October is the month for sowing seeds of joy! And the adzuki beans that are harvested the following January represent that joy coming to fruition.


Adzuki beans, which are known in Chinese as “red beans” or “little beans,” are annual plants native to the Himalayan Mountains. Mainland China, Japan, Taiwan and Korea comprise the main places the beans are cultivated. Smaller amounts are grown in India, Southeast Asia, Canada, and the United States.

Since Taiwan joined the WTO in 2002, it has maintained tariff rate quotas on adzuki beans and banned all imports of them from mainland China. Total imports of the beans have averaged about 4,000 metric tons per year.

It is not entirely certain how these red beans from the Himalayas made it to Taiwan. It’s generally thought that adzuki beans were first planted only in high-elevation areas here. It wasn’t until the beans were planted as a fall crop in Pingtung in 1960 that they became an important cash crop.

Joy descends in the fall

Generally speaking, rice isn’t planted in the fall and winter in Taiwan. That’s the time instead for various non-rice staple crops, including adzuki beans. From the end of September to the middle of October, farmers sow the adzuki seeds after harvesting the second crop of rice from their paddy fields. Then they harvest the beans three months later.

Chen Yu-ju, a researcher with the Council of Agriculture’s Kaohsiung District Agricultural Research and Extension Station, explains that adzuki requires weather that’s “first hot and then cold.” Especially when the pods begin to fatten, if the weather is too hot, the pods will be smaller. In other words, the most suitable time to plant adzuki is in the early fall before the warmth of summer has entirely dissipated. Then the weather can gradually cool to the chill of winter.

According to COA statistics, adzuki beans are the nation’s fourth most important “non-rice staple.” Currently, 5,600 hectares of adzuki are under cultivation each year, behind only peanuts, corn (maize) and sweet potato. Its total value is estimated at NT$530 million.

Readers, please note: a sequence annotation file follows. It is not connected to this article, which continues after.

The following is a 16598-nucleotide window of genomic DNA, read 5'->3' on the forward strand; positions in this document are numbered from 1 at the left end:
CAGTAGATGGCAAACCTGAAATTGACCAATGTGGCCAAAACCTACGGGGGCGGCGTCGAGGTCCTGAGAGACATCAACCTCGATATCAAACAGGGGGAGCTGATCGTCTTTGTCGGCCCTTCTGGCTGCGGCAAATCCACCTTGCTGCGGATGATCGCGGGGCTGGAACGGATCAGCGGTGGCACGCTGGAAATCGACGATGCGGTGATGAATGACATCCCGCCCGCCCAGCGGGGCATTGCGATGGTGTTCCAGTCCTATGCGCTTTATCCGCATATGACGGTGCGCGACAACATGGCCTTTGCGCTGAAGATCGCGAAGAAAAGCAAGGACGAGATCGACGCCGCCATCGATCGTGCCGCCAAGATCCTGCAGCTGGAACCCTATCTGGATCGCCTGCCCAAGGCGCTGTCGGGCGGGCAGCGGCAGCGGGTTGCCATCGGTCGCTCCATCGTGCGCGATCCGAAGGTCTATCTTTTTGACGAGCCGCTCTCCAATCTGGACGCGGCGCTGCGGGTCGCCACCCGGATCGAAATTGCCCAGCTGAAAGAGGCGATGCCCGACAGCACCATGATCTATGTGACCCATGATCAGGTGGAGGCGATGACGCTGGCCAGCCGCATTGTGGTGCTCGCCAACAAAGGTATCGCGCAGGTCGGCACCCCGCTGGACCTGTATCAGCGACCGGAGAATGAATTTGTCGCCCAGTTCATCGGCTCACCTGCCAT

Surprisingly, though most Taiwanese think of green mung beans and adzuki beans as comparable products, the area of adzuki under cultivation in 2011 was 112 times as large as that for green mung beans (5600 to 50 hectares) and the quantity harvested was 267 times as large (11,498 to 43 metric tons). Among beans, adzuki are in a league of their own.

Pingtung County is the center of Taiwan’s adzuki bean farming, accounting for more than nine-tenths of total production. Located near the border of Kaohsiung and Pingtung, the COA’s Kaohsiung District Agricultural Research and Extension Station is responsible for improving adzuki strains. In July of this year, it released a new variety: Kaohsiung No. 10 (“Red Jade”). It is now entering the phase of technology transfer and commercialization. The strain may be cultivated commercially as early as next fall.

Kaohsiung No. 9 (“Red Treasure”) is currently the variety of adzuki most favored by farmers and consumers in Taiwan. It accounts for about 60% of the area under cultivation.

A decade of crossbreeding

This is how Chen Yu-ju, the researcher behind the development of both “Red Treasure” and “Red Jade,” sums up the ultimate goal of adzuki breeding: “To attain a prettier color and a fatter bean.”